During the 1990s the value to an intending professional accountant of undertaking a period of liberal (general) studies was promoted internationally by a number of individuals and organisations, including the International Federation of Accountants (IFAC) and the New Zealand Institute of Chartered Accountants (the “Institute”). The Institute significantly changed its admissions policy for Chartered Accountants in 1996 and one change was to require four years of degree level study with a compulsory liberal studies component. This study surveys the perceptions of New Zealand accounting practitioners on the impact of this compulsory liberal component. The results of this study demonstrate that there is little support from accounting practitioners for IFAC’s claim that liberal education “can contribute significantly to the acquisition of professional skills”, including intellectual, personal and communication skills. In addition, the majority of respondents did not perceive any improvements in the professional skills of the staff that had qualified under the Institute’s current admissions policy. However, any perceived improvements were mainly attributed to the Institute’s admissions policy change. Notwithstanding the lack of support for the assertion that liberal education develops professional skills, there is a strong belief by respondents in the value of liberal education for intending professional accountants.

Details

Pacific Accounting Review, vol. 17 no. 2
Type: Research Article
ISSN: 0114-0582

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Article
Publication date: 9 January 2007

Kevin P. McMeeking

The purpose of this paper is to examine the relationship between market structure, competition and pricing in the UK accounting services market. This association is important…

3584

Abstract

Purpose

The purpose of this paper is to examine the relationship between market structure, competition and pricing in the UK accounting services market. This association is important because mergers amongst the leading firms and the collapse of Arthur Andersen have reduced the number of international accounting firms to four.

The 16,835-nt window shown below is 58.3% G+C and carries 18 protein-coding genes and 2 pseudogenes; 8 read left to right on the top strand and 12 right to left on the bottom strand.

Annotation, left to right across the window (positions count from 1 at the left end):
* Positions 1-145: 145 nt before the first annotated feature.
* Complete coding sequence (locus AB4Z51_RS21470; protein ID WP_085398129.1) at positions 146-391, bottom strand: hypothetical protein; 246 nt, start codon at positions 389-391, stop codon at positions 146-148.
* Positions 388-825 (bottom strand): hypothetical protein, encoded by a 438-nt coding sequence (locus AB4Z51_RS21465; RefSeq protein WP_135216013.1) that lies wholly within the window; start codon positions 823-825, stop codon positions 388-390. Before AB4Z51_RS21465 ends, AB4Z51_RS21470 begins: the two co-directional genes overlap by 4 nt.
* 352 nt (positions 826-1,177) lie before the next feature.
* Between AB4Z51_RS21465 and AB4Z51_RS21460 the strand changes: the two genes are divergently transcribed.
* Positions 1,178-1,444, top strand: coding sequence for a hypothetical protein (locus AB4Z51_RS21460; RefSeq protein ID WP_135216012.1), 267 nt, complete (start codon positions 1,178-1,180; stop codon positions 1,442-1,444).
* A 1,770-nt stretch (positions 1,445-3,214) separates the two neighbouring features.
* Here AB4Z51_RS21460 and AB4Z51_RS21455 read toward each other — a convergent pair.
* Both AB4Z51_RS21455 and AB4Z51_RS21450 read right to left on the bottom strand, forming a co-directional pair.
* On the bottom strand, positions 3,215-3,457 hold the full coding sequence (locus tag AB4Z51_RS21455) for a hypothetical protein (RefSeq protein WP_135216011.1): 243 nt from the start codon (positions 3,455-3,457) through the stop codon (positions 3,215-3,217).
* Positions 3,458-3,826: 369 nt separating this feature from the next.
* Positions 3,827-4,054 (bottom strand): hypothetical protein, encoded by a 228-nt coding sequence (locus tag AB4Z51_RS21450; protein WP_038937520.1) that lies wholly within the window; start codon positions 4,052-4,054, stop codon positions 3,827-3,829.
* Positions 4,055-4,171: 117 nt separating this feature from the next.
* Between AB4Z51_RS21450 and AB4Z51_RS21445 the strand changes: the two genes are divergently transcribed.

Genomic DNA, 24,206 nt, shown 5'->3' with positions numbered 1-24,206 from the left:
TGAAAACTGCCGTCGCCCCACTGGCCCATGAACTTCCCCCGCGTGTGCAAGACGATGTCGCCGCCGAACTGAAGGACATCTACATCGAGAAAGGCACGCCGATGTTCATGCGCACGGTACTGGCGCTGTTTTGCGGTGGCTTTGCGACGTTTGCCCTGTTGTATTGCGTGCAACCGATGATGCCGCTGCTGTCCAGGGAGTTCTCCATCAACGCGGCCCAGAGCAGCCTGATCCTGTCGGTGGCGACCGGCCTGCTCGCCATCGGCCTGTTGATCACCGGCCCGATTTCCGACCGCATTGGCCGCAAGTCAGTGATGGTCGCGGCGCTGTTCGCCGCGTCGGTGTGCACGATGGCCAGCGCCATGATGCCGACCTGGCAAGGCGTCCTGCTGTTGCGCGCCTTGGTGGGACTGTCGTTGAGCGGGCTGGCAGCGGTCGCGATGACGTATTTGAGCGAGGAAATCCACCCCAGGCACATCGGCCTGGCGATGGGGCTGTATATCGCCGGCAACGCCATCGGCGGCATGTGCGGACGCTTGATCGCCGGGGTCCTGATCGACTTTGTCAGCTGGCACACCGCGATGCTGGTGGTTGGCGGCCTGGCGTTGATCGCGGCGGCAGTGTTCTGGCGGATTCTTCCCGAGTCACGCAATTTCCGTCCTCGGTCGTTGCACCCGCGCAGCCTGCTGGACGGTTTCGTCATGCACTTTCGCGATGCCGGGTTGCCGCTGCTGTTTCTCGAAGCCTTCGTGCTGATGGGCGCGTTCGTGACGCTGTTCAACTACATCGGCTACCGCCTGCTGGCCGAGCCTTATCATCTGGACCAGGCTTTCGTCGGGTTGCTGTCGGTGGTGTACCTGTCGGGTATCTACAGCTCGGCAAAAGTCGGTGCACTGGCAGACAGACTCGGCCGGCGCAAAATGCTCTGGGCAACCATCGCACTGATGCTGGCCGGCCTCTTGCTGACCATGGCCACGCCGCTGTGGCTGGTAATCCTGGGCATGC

Design/methodology/approach

The paper examines concentration ratios (CR) and the fees charged by accounting firms. The data used encompass the period when the number of leading suppliers fell from eight to four.

Findings

FTSE100 consultancy fees increased rapidly in the 1990s. Independence concerns, corporate scandals and additional legislation contributed to a sharp increase in audit fees and a significant decrease in consultancy fees since the turn of the century. The international accounting firms responded to saturation of the FTSE100 market by targeting the small and medium‐sized client sectors as avenues for further growth. The audit market is competitive at the initial tender stage but concentration has allowed firms to significantly increase audit fees on repeat engagements.

Research limitations/implications

A number of theoretical and empirical limitations are acknowledged that could further increase the statistical power of the tests.

Practical implications

The study should be of interest to regulatory bodies, auditors, audit clients and academics.

Originality/value

This paper fills a gap in the literature regarding the evolution of CRs and accounting service fees over a significant time frame.

Details

Managerial Auditing Journal, vol. 22 no. 2
Type: Research Article
ISSN: 0268-6902

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Article
Publication date: 1 April 1997

Benny S. Tabalujan

In recent times, there has been some disquiet within certain sectors of the Singapore business community over the role of auditors in detecting corporate fraud. The cause of this…

Abstract

In recent times, there has been some disquiet within certain sectors of the Singapore business community over the role of auditors in detecting corporate fraud. The cause of this concern can perhaps be attributed partly to the Barings collapse in February 1995 and the subsequent suggestions that the auditors of the Barings subsidiary in Singapore, Barings Futures Singapore Pte Ltd (BFS), may have been negligent in their audit work. More recently, in mid‐1996, a substantial locally listed company, Amcol Holdings Ltd (Amcol), was placed under judicial management amid rumours alleging possible misdeeds by senior executives and directors. The Amcol saga has, once again, focused some attention on the role of auditors and their duty to detect fraud in company accounts.

Details

Journal of Financial Crime, vol. 5 no. 2
Type: Research Article
ISSN: 1359-0790